I am new in this forum and I am a Lexus technician in Portugal. Concerning this question about a turbo in a hybrid vehicle, its not possible for many reasons. Speaking in Toyota/Lexus hybrid technology, this system has two "Motor Generators", called MG1 and MG2, which are located inside the gearbox. The MG1 is directly connected to the combustion engine, and is predetermined to receive a specifically amount of torque from the combustion engine in various situations of load. The MG1 works with electromagnetic force, if you increase torque in the combustion engine, the MG1 will not have electromagnetic force enough to "absorb" the power increase from the engine. The vehicle will enter in Safe Mode if the limits of the Hybrid system are overloaded. To put a turbo need to change the operating voltage of the MG's and its power too, and the hybrid battery need more voltage, in the CT200h case, works with 201,6v of nominal voltage with a boost for 650v. Only Lexus can do this.
 

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Get a 305hp subaru wrx hatchback if you want the power. Goes for about same price as fully loaded CT
 

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MG1 is definitely NOT directly connected to the combustion engine. The internal combustion engine can spin-up the MG1 motor via the planetary gear set (or power split device) but its definitely NOT a direct connection. If a force is placed on MG1 to 'hold' itself, the combustion engine can spin freely.

I believe there will be a supercharged CT200h at the NY Autoshow. It is possible.........but difficult. I would also be curious to know the increased in-efficiency of the boost level due to the atkinson cycle of the 2ZR-FXE engine.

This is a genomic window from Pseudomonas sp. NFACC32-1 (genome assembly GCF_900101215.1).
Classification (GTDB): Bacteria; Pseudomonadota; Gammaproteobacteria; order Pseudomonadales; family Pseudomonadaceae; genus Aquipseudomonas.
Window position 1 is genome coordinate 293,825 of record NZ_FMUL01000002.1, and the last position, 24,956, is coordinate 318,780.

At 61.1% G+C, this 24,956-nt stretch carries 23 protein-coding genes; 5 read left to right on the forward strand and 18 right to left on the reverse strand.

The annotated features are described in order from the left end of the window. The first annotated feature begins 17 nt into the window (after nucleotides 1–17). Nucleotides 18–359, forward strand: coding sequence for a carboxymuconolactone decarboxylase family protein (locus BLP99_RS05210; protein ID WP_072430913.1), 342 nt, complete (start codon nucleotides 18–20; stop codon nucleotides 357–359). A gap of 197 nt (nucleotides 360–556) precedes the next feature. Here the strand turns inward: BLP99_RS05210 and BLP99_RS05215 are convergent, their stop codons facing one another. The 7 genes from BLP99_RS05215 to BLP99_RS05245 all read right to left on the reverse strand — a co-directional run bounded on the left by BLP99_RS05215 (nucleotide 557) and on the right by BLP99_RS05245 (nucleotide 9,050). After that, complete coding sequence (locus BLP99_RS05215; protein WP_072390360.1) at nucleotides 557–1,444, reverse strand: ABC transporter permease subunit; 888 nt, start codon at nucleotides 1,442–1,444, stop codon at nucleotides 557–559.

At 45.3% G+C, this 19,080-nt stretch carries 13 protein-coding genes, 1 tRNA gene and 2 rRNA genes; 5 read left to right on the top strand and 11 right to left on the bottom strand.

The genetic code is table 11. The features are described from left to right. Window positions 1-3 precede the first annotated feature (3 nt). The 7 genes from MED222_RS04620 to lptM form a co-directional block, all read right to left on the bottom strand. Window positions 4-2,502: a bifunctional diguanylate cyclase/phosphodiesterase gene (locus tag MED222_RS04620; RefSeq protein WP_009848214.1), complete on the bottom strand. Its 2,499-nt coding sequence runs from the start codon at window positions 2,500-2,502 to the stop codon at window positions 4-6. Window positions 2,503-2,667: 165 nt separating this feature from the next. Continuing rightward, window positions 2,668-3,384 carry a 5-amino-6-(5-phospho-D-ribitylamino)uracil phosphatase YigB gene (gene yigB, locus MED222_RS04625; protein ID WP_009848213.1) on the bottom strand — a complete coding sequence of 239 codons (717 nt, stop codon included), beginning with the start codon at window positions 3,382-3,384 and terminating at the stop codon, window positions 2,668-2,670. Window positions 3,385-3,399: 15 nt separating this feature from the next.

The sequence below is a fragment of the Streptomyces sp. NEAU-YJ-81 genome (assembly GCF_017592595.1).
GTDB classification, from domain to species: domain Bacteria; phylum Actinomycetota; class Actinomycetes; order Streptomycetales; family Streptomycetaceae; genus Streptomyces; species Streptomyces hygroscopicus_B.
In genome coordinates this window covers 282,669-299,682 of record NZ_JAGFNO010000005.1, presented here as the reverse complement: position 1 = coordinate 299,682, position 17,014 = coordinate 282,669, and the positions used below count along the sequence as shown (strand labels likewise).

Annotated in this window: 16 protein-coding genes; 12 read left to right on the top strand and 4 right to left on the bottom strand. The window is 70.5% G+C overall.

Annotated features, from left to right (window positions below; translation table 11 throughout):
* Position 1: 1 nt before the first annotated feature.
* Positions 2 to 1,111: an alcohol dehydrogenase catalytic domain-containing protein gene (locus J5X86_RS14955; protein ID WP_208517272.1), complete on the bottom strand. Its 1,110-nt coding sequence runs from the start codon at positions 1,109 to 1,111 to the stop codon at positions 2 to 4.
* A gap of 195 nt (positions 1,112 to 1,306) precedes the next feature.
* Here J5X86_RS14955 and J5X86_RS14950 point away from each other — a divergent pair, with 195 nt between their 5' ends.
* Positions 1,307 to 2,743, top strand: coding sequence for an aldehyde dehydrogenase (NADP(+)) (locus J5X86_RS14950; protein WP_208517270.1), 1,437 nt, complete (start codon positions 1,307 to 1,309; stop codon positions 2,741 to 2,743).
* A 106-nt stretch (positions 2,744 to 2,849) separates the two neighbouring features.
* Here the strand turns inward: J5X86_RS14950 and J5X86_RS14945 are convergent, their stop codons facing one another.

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Yes, I know that is not a direct-to-direct connection. What I mean is, that the input shaft-(planetary carrier) of the P410 gearbox is connected to the engine and the Sun gear is connected to MG1. I am curious about the increase in HP and torque with the compressor, but they only speak about it and the bodykit. They don't refer to engine management and hybrid management. The 2ZR-FXE has a compression ratio of 13.0:1. Depending on boost pressure and air volume, without modifying ignition timing and injection timing, it will probably cause self-detonation in the engine even with the MAF sensor detecting more airflow. This engine already has a MAP sensor but its for EGR control. Its a difficult job, but who knows...
 

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there are tuners that have turbo'd the honda CRZ so I'm sure it's possible. Why would you want to buy a hybrid if you plan on doing so?

I don't know if this is the stock motor though, could've been swapped.
 

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You may put a turbo on any combustion engine - hybrid or not. But - in the CT200H its a bad idea. The petrol engine in the CT runs an Atkinson cycle. Its set up to waste much of the air drawn into the cylinder, to simulate a expansion volume larger than the inlet volume. This gives a more efficient engine - but with less horspower. This also means that the exhaust gases don't have the same amount of energy as in a traditional Otto engine - more of the energy was uset in the work cycle. So, a turbo will not have the sufficient exhaust pressure. If it did - this would help on HP but kill the emission and MPG numbers.

You may work out a suitable supercharger. This will help aspiration, but again; -kill the emission and MPG numbers.